Translation: "We have met the enemy, and He is Us."

[-] 1 points by francismjenkins (3713) 6 years ago

It's really about how we understand anarchism. If we take it as something that has an end, then yes, it may sound like naive idealism, unrealistic, etc. But if we view it as simply a way of thinking, then the paradigm shifts.

Can society evolve past the need for power based relationships? Maybe, but maybe not (but we don't have to answer this question to be anarchists). We can see better ways of doing things that are more voluntary, more participatory, and less coercive, right in front of us. So we know the trajectory we should move in. Once we arrive there, I have no doubt that there will still be power struggles, and people will still be asking these same questions. But anarchism will continue to identify and challenge power structures, always hoping for something better.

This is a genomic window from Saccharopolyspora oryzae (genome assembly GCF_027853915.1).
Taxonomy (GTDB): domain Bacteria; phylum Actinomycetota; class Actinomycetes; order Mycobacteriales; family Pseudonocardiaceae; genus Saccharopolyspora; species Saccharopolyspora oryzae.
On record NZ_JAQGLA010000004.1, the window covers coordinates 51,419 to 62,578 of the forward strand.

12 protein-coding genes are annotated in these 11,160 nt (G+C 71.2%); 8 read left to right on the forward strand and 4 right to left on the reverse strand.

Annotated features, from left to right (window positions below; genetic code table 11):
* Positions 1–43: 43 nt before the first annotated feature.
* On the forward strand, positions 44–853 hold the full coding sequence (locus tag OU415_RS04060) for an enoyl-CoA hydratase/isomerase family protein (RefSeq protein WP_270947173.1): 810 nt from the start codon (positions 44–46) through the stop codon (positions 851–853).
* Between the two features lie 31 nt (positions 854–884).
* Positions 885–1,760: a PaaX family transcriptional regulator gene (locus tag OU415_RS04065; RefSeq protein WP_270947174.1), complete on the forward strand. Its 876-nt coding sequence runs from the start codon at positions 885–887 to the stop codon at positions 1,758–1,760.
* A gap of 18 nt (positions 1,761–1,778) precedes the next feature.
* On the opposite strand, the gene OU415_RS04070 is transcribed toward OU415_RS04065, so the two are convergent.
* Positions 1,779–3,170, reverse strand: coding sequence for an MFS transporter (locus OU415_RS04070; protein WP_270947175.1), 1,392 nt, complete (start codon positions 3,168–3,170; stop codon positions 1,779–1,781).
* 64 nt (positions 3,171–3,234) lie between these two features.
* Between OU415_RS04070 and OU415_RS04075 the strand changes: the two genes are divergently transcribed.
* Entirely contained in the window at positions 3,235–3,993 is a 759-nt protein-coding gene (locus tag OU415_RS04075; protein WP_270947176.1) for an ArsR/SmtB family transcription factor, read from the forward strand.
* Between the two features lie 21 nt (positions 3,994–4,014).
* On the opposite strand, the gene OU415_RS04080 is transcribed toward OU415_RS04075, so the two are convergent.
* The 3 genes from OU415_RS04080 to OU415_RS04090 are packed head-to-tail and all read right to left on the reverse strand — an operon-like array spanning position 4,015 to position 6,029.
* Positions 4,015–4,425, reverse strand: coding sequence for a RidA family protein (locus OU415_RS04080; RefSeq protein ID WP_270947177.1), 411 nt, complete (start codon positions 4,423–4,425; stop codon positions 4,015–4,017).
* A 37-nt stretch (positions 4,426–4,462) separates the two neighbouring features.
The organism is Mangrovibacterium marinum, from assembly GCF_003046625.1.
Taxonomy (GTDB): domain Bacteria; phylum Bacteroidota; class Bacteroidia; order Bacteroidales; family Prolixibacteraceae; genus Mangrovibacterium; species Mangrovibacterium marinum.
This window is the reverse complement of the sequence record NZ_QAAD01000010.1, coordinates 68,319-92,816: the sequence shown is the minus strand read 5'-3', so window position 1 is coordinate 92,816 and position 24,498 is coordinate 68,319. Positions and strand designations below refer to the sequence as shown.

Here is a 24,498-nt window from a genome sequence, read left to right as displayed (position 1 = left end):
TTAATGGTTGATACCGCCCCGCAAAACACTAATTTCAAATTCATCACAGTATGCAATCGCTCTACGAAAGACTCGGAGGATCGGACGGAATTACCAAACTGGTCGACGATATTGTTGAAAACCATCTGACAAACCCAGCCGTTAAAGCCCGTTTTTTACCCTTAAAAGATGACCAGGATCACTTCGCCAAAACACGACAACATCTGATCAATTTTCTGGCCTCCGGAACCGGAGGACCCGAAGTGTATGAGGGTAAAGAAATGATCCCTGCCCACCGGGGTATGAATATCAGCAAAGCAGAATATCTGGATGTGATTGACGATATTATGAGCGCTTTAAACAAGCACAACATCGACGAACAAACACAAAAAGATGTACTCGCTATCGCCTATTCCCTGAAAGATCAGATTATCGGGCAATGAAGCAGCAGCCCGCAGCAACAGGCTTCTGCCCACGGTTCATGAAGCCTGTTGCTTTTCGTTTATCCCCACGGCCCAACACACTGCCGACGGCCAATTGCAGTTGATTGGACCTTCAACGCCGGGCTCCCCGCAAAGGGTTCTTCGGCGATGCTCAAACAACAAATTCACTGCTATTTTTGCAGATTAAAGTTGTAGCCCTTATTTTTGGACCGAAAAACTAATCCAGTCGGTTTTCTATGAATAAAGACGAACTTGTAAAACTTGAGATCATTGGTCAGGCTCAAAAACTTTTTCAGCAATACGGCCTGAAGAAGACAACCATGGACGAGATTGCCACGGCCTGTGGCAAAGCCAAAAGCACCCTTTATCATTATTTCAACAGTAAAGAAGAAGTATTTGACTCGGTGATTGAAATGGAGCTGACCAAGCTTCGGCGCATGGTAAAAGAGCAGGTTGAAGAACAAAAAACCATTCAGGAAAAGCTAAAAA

It's funny, anarchists do tend to romanticize human nature, but it's also based on the assumption that power structures can always emerge, and so it's a never ending thing. Some people (probably most people) don't like the idea of "never ending" ... but we don't even need to study the anarchist intellectual tradition to know that plain old fashioned democracy requires eternal vigilance.

Anarchism is simply a well defined method of eternal vigilance.

[-] 1 points by idontexist (24) 6 years ago

their is no human nature but the fact that we are in flux, a kid in an abusive childhood will have a completely different nature from a kid in a good family.

[-] 1 points by FriendlyObserverB (1871) 6 years ago

Do we really have to change human nature, or just the rules we govern ourselves with !

[-] 1 points by Underdog (2971) from Clermont, FL 6 years ago